With a family name of Maciejewski, I always identified as having 100% Polish ancestry. An analysis of my family origins shows that, as expected, most of my genes are associated with Eastern Europe. Both AncestryDNA.com and Family Tree DNA show 6-7% from Irish or British Isles extraction. Family Tree DNA indicates that 3% of my ancestry is from Central Asia, the land of the Tatars.
The majority Eastern European link is obvious. The Irish/British Isle link was a surprise. My original theory was an ancestor who traveled to Poland, as described in British and Irish Experiences and Impressions of Central Europe, c.1560–1688, by Dr. David Worthington, and other books describing how Irish, Scottish, and British diplomats, soldiers, religious, and scholars lived and worked in Poland. There are thirteen places in Poland called Skotniki, presumably because they were settled by people from Scotland.
As more people tested their DNA worldwide, some of the correlations between people were better understood. Although the British Isles are separate from the rest of Europe, there were numerous Celtic settlements throughout Europe in the middle ages. Many European people and their descendants share trace DNA markers with the reference population from Ireland, Scotland, and Wales.
Another possible connection might be in Koprzywnica, on the road between Kraków and Sandomierz. In 1185, Prince Casimir II the Just brought in Cistercian monks who established a monastery and church of Saint Florian in Koprzywnica.
The original church was destroyed in in 1241, when invading Mongols burned the village and the monastery buildings and murdered the monks. There were more Tatar invasions in 1259 and 1260 and Koprzywnica was plundered and burned again. These invasions of Poland are the most likely explanation for my 3% ancestry from central Asia, or possibly it was from later incursions from the Crimean Tatars, descendants of the Mongols.
The Polish National Tourist Office explains the current appearance of the monastery and church, as they appeared when I visited this area in 2004:
History was not kind to Koprzywnica, so the Church and the monastery complex bear the marks of numerous reconstructions and renovations carried out in line with the later architectural styles.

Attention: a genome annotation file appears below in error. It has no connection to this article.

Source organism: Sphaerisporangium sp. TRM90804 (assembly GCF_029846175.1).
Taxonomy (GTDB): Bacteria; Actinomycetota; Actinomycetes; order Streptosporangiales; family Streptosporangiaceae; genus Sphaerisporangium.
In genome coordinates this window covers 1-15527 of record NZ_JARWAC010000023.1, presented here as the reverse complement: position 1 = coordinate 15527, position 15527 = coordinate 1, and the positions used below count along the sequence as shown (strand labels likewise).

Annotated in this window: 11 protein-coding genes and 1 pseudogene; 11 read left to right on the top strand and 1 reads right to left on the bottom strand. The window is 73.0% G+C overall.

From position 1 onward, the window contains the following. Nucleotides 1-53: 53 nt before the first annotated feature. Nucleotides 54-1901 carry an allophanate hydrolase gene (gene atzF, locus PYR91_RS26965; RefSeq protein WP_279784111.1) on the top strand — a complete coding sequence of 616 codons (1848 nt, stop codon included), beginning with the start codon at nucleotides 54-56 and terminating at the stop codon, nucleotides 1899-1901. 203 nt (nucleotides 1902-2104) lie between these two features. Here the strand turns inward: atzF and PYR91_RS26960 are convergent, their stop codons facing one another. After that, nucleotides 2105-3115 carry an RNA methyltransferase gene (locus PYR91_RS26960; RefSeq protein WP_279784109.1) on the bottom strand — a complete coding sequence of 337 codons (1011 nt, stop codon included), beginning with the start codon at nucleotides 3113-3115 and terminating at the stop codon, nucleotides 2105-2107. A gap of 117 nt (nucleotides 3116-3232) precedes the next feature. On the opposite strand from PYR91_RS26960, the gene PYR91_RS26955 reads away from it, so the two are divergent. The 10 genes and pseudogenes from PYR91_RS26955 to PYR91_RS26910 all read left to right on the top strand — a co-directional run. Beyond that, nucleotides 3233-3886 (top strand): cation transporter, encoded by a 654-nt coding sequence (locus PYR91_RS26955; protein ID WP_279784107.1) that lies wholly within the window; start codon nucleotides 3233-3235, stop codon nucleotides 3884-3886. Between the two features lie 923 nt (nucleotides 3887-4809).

Romanesque Church built of stone has built Gothic tops made of brick and vestry, chapel, the western facade with a porch and bell tower added in the Baroque period. The cross-ribbed vaulting and Gothic paintings are very impressively presented throughout the Church. The Romanesque chapter house with a cross-ribbed vaulting is particularly noteworthy in the monastery. Vaulting ribs run down to columns and wall brackets in the middle of the hall. The chapter house holds a lapidary. The end of Cistercians in Koprzywica was due to dissolution of the monastery in 1819. Since 1821, it has remained a parish Church. Next to the Church and the monastery there is a former prior house founded by abbot Zbigniew Ossoliński in 1615-1620. Traditionally it is known under the name of the abbot manor.
Around Koprzywnica in pre-Christian times there was a very strong centre of fire worship. Now, on the site of the pagan temple there is a spectacle of “light and sound”, i.e. performances of the local fire department. Each firefighter, led in procession by the pastor, spits out kerosene towards the burning torch, which makes a few feet long pillar of fire. This happens at night, on Holy Saturday, after the resurrection (not like in the Catholic rite on Sunday).
Some of this history was alluded to by our mother when we were growing up. Although a staunch Roman Catholic, she had an interest in traditional Polish rituals. There is actually a Polish word for having both pagan and Christian beliefs: “dwojwierny,” meaning two faiths. She also said that Polish parents looked for almond shaped eyes in their children because of their Asian forebears. Not knowing the history, I thought it was just a story.
As a young girl our mother gave me a family legacy as befit people descended from a land that was so often invaded. She solemnly told me that others might be able to take away my things, but they would never be able to take from me who I was and what I had learned, the knowledge I had in my head. She actually held my head as she talked to me about it. I think that is why our mother’s family valued learning over material possessions, and why I am motivated to discover more about our history and to tell these stories.